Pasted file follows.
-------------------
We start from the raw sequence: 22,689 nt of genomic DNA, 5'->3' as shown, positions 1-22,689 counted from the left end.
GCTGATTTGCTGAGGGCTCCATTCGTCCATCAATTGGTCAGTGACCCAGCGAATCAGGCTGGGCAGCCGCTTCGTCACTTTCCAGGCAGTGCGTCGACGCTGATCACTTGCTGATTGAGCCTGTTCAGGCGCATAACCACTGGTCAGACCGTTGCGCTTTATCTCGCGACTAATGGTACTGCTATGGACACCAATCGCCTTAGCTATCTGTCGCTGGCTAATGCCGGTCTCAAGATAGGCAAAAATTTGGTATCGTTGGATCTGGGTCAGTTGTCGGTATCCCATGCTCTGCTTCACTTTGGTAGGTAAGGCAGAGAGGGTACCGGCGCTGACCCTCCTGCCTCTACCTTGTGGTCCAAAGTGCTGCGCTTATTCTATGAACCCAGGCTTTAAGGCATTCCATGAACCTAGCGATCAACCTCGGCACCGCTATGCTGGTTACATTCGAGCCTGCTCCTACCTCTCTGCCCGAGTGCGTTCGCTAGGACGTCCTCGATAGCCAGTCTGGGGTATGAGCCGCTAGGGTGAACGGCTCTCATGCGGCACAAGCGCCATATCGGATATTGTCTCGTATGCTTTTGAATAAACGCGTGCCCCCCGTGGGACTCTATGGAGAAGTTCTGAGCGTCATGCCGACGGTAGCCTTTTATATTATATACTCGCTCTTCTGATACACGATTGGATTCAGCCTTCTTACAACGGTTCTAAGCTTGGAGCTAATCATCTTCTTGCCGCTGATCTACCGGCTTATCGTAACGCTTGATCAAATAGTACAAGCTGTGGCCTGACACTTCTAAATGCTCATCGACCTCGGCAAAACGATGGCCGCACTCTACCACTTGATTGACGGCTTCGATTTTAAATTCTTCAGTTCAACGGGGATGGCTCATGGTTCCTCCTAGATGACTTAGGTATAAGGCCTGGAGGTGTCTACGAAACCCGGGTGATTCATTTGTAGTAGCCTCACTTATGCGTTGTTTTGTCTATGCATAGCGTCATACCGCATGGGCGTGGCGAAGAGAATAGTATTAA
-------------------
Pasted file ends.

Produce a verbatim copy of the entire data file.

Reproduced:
We start from the raw sequence: 22,689 nt of genomic DNA, 5'->3' as shown, positions 1-22,689 counted from the left end.
GCTGATTTGCTGAGGGCTCCATTCGTCCATCAATTGGTCAGTGACCCAGCGAATCAGGCTGGGCAGCCGCTTCGTCACTTTCCAGGCAGTGCGTCGACGCTGATCACTTGCTGATTGAGCCTGTTCAGGCGCATAACCACTGGTCAGACCGTTGCGCTTTATCTCGCGACTAATGGTACTGCTATGGACACCAATCGCCTTAGCTATCTGTCGCTGGCTAATGCCGGTCTCAAGATAGGCAAAAATTTGGTATCGTTGGATCTGGGTCAGTTGTCGGTATCCCATGCTCTGCTTCACTTTGGTAGGTAAGGCAGAGAGGGTACCGGCGCTGACCCTCCTGCCTCTACCTTGTGGTCCAAAGTGCTGCGCTTATTCTATGAACCCAGGCTTTAAGGCATTCCATGAACCTAGCGATCAACCTCGGCACCGCTATGCTGGTTACATTCGAGCCTGCTCCTACCTCTCTGCCCGAGTGCGTTCGCTAGGACGTCCTCGATAGCCAGTCTGGGGTATGAGCCGCTAGGGTGAACGGCTCTCATGCGGCACAAGCGCCATATCGGATATTGTCTCGTATGCTTTTGAATAAACGCGTGCCCCCCGTGGGACTCTATGGAGAAGTTCTGAGCGTCATGCCGACGGTAGCCTTTTATATTATATACTCGCTCTTCTGATACACGATTGGATTCAGCCTTCTTACAACGGTTCTAAGCTTGGAGCTAATCATCTTCTTGCCGCTGATCTACCGGCTTATCGTAACGCTTGATCAAATAGTACAAGCTGTGGCCTGACACTTCTAAATGCTCATCGACCTCGGCAAAACGATGGCCGCACTCTACCACTTGATTGACGGCTTCGATTTTAAATTCTTCAGTTCAACGGGGATGGCTCATGGTTCCTCCTAGATGACTTAGGTATAAGGCCTGGAGGTGTCTACGAAACCCGGGTGATTCATTTGTAGTAGCCTCACTTATGCGTTGTTTTGTCTATGCATAGCGTCATACCGCATGGGCGTGGCGAAGAGAATAGTATTAA